European Centre for Chiropractic Research Excellence (ECCRE)

ECCRE is a European research centre established through a co-operation between the European Chiropractors' Union (ECU), the Danish Chiropractic Association (DKF) and the Nordic Institute of Chiropractic and Clinical Biomechanics (NIKKB)

Focus

The ECCRE is to become a European leader in facilitating research of relevance to the chiropractic profession and patients with musculoskeletal conditions.

The ECCRE is to establish an evidence-based foundation for the development of chiropractic principles and practice in the European Countries.

In February 2019, the European Chiropractors’ Union had arranged to meet a group of EU-parliamentarians for a discussion of MSK-problems and back pain.

 

Back pain is not just a physical problem, it is very much a social and societal problem, Professor, Senior researcher and chiropractor Jan Hartvigsen told a group of Members of the EU-parliament (MEP) from Finland, Greece, Hungary and Belgium during a presentation of MSK-problems and back pain in the European Parliament. See the full presentation here: http://bit.ly/2J9O7aA

 

Other members of the ECU delegation were ECU chairman Vasileios Gkolfinopoulos, Jakob Lothe from Norway; Gitte Tønner, president of the Netherlands Chiropractic Association; Iben Axén from Karolinska Institutet in Sweden and Tom Michielsen, chairman of the European Academy of Chiropractic. They all spoke on various topics in chiropractic and MSK-research.

 

Arranged by the ECU, the meeting was the first ever, where chiropractors and researchers in MSK pain met members from the EU Parliament and asserted themselves in European politics.

 

It is no secret that the interest in MSK-problems among the 750 MEP’s is limited. Health politics is not a major issue in the EU and MSK pain even less so. Why is this so, Jakob Lothe asked rhetorically. Obviously, a major reason is the low mortality among the patients.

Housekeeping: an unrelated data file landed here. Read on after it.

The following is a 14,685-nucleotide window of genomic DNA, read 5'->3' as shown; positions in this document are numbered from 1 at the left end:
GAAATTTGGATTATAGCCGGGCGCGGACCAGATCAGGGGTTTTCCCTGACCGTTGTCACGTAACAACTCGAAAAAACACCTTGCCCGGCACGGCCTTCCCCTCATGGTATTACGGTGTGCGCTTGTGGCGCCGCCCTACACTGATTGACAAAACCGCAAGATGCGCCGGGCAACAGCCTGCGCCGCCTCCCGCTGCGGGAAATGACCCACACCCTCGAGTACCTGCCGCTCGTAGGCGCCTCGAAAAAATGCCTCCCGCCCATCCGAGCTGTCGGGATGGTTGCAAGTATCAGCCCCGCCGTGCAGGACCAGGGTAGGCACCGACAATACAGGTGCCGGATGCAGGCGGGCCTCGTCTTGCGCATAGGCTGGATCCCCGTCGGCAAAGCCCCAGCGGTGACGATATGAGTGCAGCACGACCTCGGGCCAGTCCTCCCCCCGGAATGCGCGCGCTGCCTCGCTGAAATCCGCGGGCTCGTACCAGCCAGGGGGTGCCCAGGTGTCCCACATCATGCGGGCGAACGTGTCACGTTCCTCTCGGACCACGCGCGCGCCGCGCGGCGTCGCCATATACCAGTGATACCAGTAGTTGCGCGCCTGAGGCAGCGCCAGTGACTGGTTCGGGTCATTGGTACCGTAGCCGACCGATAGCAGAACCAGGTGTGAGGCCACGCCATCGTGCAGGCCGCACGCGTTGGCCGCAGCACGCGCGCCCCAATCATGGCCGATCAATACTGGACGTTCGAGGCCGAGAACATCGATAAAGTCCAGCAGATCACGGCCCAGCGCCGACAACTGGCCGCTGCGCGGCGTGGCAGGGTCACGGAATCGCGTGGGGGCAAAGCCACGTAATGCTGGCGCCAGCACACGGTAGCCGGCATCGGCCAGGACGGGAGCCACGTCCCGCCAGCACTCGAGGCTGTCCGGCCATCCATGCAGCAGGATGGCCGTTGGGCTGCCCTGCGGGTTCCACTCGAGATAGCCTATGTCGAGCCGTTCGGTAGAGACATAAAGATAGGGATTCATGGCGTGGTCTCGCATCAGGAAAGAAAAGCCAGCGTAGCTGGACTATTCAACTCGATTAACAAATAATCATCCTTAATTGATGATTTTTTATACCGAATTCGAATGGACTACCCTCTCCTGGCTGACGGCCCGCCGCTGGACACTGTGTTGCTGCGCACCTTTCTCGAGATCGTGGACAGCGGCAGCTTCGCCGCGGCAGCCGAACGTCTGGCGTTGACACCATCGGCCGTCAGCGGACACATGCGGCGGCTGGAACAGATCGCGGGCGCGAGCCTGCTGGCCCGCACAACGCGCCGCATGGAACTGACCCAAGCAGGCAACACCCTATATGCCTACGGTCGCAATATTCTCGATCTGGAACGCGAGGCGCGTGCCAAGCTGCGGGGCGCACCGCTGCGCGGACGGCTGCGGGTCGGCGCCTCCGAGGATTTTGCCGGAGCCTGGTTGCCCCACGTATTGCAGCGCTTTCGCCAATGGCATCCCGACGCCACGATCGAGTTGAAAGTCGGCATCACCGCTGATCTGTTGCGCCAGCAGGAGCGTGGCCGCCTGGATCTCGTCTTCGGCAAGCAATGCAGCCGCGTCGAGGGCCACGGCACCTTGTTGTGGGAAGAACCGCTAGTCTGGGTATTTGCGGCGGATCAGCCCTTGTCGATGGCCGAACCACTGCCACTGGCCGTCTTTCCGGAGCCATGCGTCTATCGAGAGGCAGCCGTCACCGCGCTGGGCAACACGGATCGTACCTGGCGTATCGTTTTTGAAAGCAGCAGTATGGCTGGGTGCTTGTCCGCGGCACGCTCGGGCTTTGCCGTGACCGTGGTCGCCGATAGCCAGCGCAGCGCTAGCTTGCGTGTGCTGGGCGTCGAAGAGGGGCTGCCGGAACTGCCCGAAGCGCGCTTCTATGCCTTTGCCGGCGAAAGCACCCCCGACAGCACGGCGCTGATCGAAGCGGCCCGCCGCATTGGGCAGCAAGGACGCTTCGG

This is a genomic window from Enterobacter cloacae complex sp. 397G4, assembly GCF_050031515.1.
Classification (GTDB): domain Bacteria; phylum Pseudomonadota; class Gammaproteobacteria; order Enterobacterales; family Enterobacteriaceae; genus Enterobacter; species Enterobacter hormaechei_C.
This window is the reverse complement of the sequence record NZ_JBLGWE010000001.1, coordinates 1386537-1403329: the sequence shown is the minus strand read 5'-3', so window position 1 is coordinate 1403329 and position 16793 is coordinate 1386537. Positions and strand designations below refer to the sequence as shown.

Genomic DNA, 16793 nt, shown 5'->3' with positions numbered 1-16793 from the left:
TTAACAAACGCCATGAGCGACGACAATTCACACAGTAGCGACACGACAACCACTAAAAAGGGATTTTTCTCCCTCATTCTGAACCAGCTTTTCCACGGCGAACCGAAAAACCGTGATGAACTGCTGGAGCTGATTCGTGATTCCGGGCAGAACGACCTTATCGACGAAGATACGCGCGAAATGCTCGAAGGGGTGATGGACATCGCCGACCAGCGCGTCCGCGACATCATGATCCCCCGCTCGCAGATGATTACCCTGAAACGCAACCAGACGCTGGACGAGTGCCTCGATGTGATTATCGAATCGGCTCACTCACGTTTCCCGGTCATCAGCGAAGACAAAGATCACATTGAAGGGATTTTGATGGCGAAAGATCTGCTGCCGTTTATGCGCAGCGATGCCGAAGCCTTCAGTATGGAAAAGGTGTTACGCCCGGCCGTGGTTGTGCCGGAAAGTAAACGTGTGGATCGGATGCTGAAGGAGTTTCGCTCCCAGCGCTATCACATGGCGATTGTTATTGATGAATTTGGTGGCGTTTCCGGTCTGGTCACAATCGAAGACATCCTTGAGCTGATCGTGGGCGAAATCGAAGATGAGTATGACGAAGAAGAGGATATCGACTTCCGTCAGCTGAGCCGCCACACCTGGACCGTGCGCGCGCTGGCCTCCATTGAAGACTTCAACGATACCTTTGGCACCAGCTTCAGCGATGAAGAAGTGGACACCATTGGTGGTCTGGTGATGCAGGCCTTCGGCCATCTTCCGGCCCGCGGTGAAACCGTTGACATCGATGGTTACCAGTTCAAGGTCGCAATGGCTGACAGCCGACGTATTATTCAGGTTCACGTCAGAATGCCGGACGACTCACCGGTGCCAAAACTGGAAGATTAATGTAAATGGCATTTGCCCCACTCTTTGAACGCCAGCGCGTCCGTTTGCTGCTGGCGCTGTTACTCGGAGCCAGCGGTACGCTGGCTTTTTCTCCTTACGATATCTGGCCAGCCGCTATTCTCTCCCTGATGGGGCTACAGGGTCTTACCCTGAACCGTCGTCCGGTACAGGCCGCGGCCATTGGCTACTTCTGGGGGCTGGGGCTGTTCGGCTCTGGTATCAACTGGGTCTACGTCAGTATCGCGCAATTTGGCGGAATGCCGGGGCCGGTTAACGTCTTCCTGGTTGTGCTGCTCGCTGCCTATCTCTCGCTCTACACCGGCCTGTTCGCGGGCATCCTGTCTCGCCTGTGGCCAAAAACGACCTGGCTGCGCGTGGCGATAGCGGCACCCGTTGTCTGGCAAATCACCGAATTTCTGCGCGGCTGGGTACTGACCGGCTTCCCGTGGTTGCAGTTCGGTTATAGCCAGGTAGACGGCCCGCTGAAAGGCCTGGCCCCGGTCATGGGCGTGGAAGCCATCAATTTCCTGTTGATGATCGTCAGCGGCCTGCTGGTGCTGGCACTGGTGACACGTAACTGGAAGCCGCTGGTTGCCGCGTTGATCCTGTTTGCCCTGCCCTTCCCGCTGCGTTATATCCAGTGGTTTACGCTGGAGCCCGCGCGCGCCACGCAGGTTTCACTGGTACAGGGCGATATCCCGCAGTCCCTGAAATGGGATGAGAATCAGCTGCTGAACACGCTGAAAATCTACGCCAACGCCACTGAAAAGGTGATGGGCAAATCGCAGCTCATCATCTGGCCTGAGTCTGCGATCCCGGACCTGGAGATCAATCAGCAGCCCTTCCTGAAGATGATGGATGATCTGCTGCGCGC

Yet in Norway the interest in MSK-problems is bigger than in several other countries. Why is that? Jakob Lothe explained how the interest in MSK-problems is higher in Norway than in other countries because the politicians have decided to act on the knowledge they have been given by the chiropractors and the health authorities. This means that chiropractic is accessible to everybody in Norway and considered as part of the solution to a person’s health problems.

 

Next up was Gitte Tønner, practising chiropractor in the Netherlands. She was called upon to give examples from the Netherlands of how they have created publicity, even in the national media. Dutch chiropractors are not able to treat more patients and there is a call for more chiropractors in the country. The discrepancy between demand and supply has created a patient demand for more chiropractors.

 

The Scandinavian researcher Iben Axén (born in Denmark, Norwegian nationality, living in Stockholm) explained the effects of Maintenance Care from her study of patients with recurring pain. Her studies clearly show that the number of days with pain decreased among patients, who received preventive treatment.
Tom Michielsen talked about the educational level among European chiropractors. Brexit is a cause for concern as most educational institutions are currently in Britain. Southern Europe and Scandinavia in particular are short of chiropractic educational institutions.

 

Vasileios Gkolfinopoulos ended the day by explaining how muscle-skeletal pain is a big burden on national budgets and we need to do something about that for the sake of the patients and budgets. Chiropractors will do everything they can to support and do everything to convey research into clinical practice as soon as possible.
From the other side of the table, experienced MEP Gerolf Annemans was very clear in his recommendations to the chiropractors: Keep focusing on education. That is the way forward.

 

The presentation in the EU does not solve any of the challenges facing chiropractic in the short or long run. But it is a beginning and the ECU delegation gathered experience, which can be used in the continuous work of creating awareness about the most expensive disease in societies around the world.
The video from the conference was hosted by the Greek MEP Miltos Kyrkos, who was the formal host of the presentation.